I will continue to follow your journey.
Henry the Blog said…
Great blog and great maternal attitude! I wanted to encourage HLHS parents to serve as book reviewers for our new memoir! Henry: A Hypoplastic, Congentially Defective, Transplated Tale @ Amazon. Thank you and keep sharing your story!

Thanks, Erin Taylor @
Kendra said…
I answer the same way. I'm so glad that I'm not the only one. My son has had 2 of the 3 surgeries and like one other lady that replied to your comment my sons name is Gabriel and also looks healthy. He is the best gift that god has giving me. I don't know what the future holds..so I don't take one thing for granted. So glad I found this blog
Anonymous said…
Hiii all the way from Puerto rico my name is juliana and i have a 1 year old baby boy called zahir he has HLHS and has had 2 surgerys. Im glad ive found this blog so i can feel and share same experiences. I usually answer the same questions you do. If you want to see my hole process see my video in youtube its called " una vida con medio corazon" its in spanish i hope you understand spanish cause im from puerto rico. Or look in youtube " baby saky" video. This process is really hard after all ive been through. All you have is hope and faith that nothing never goes wrong day by day. My baby changed my life the way i looked at. Life. U only live ones. I hope u liked my videos. Heres my blog saky's story.blogspot.com he's my miracle. I hope everything goes well with your baby God Bless. Xoxo
Candice said…
Hi. My name is Candice, I'm from Sherman Texas and my nephew has HLHS. I so wish that I could say that he is doing okay but the Drs messed up and they sent him home to pass away after the first surgery on March of 2012. As of today, August 28, 2012, they are refusing to do the 2nd surgery because he is brain dead. What I'm needing from ya'll is a little information about how the surgery and everything after went. When asking for the records of what happened, they refused to release them anyone. They typed a summary of what happened and left out all drugs that were given at the time of surgery and afterwards when he was monitered. I'm asking for advice and information on what happened and if any of your experiences could shed some light on what went wrong. Please contact me at cartercandice23@yahoo.com
Lindsey B. said…
It's so wonderful to know I'm not the only one who uses the "half a heart" terminology! People truly have no idea just how complicated and serious HLHS is. I'm so glad I came across this website! My daughter has gotten through the first of the three surgeries and we are thankful for every single day we have her!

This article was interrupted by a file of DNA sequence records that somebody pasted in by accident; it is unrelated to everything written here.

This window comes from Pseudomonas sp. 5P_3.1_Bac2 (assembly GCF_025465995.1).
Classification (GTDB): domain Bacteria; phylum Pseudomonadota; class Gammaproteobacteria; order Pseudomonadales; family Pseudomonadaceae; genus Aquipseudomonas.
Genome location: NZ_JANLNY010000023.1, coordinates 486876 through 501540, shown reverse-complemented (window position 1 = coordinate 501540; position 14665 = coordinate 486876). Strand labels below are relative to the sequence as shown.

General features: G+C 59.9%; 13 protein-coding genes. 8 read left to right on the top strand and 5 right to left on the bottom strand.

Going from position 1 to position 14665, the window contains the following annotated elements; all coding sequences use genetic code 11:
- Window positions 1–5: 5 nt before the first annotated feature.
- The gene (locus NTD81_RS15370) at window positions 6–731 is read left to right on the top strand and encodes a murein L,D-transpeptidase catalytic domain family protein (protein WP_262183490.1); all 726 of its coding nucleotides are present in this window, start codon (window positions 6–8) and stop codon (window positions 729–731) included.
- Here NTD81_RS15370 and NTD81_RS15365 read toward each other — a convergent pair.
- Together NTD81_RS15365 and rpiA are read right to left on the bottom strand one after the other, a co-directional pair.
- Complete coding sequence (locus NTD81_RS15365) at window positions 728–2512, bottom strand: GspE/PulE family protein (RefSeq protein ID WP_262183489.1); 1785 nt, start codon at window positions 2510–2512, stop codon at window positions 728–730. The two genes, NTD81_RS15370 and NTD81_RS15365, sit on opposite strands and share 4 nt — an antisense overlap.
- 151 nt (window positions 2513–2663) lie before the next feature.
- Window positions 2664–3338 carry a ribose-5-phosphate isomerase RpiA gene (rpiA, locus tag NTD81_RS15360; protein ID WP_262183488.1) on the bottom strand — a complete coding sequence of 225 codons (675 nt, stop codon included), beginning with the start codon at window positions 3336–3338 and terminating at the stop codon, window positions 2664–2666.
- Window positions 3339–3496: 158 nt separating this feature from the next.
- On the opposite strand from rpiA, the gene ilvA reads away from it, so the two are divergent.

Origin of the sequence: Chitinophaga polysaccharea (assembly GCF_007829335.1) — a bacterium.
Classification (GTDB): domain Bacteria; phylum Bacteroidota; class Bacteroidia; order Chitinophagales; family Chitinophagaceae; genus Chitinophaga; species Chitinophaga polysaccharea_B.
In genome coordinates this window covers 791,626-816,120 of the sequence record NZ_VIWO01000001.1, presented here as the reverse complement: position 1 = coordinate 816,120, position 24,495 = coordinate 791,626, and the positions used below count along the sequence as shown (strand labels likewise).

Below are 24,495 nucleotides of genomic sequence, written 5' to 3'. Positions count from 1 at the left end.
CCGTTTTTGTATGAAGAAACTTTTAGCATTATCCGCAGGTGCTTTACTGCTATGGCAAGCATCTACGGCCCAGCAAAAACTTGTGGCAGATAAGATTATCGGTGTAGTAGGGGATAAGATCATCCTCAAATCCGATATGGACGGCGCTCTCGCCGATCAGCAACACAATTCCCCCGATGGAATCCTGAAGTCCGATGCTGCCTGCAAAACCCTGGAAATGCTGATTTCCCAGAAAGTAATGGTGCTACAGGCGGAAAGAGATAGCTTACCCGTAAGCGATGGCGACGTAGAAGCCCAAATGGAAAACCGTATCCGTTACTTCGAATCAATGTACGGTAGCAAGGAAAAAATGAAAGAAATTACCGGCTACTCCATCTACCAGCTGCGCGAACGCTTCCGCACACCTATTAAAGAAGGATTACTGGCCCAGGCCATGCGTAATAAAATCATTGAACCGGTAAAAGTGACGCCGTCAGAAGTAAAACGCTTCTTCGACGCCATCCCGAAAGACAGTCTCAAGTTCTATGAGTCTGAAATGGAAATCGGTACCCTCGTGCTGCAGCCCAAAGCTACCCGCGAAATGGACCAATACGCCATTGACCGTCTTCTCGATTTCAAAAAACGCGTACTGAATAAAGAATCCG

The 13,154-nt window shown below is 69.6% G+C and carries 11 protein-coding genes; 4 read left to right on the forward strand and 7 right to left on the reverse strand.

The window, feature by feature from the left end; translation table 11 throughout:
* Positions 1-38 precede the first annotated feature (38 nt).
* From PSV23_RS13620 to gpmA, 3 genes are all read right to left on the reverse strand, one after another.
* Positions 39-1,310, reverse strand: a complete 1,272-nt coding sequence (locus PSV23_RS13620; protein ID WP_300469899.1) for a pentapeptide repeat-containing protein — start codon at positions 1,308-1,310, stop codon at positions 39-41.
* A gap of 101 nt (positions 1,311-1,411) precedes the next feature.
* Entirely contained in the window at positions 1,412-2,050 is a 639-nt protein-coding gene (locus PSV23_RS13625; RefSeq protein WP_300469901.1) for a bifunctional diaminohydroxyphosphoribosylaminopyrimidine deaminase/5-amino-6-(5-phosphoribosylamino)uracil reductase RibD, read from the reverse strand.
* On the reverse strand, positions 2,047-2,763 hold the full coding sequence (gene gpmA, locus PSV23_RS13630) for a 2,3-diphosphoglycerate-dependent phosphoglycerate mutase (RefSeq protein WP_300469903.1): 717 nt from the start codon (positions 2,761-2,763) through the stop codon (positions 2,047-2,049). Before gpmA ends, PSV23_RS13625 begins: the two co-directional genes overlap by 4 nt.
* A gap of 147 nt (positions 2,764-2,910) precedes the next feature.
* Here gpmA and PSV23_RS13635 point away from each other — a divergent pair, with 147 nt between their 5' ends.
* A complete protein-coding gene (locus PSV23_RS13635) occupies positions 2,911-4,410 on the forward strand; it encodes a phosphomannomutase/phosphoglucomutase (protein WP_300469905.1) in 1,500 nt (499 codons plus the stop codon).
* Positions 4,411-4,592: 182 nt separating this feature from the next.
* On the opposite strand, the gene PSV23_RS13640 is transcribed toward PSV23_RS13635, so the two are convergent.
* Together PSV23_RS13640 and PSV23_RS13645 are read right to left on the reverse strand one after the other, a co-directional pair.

Thi Lan said…
wow so hard and the baby is so cute >.< your blog is very good and itneresting. im glad if you visit my blog, too <3 keep in touch!

hkwdlaw said…
Your blog is truly terriffic. I feel as if you took the thoughts right out of my head. My son, almost two months was born with hrhs. He has had a shunt placed and will require the Glenn and fontan in the future.

Thank you!
Sander said…
Over here in Europe (The Netherlands to be precize) it is the same thing. I sometimes get surprised when somebody actually asks questions that make sense and they seem to understand the situation. My son has had the first 2 operations in his first 10 weeks (Sept-Nov '12) we are now waiting for nr 3 (probably this summer) and some people seem to forget about it. On the one side that is good, because we want him to grow up as normal as possible, but on the other side the 3rd operation is coming and not a day goes by when I don't think about what still lies ahead of us...of him. Somehow you feel aknowledged when people do ask you what will be happening and how things are going.
When we first got the diagnosis we got really depressed about his chances when we started our search on the internet. But now I know almost everything there is to know medically and I see him develop and enjoy the live of a toddler I use Google differently, not just to find I what can go wrong, but more what goes right. Reading about your son and about a 23 year old man who is fully alive it gives me hope for the future. Thank you for sharing!
Anonymous said…
Our little Theo, born June 4 - june 16th, lived only 12 days, and our hearts are broken… Reading these blogs has compelled me to write if for no other reason than I love to see his name in print. I don't want anyone to forget he was here, he was loved so very much and still is… forever. Sometimes I really can't cope with the loss of Theo. I am grandma and it pains me to the enth degree to see my daughter and son-in-law in pain, I wish I could take it from them, I wish for so many things the list is unending but mostly I wish I could wake up and this nightmare would be over...
Anonymous said…
My nephew passed away yesterday after complications from the first surgery. He was almost four months old, and sadly, the only life he knew for his entire life was the one in an ICU unit with a tube down his throat. It breaks my heart to think that all that suffering was for nothing so I was happy to see your little boy doing well. I too hope that he will never need a heart transplant. Good luck on your journey.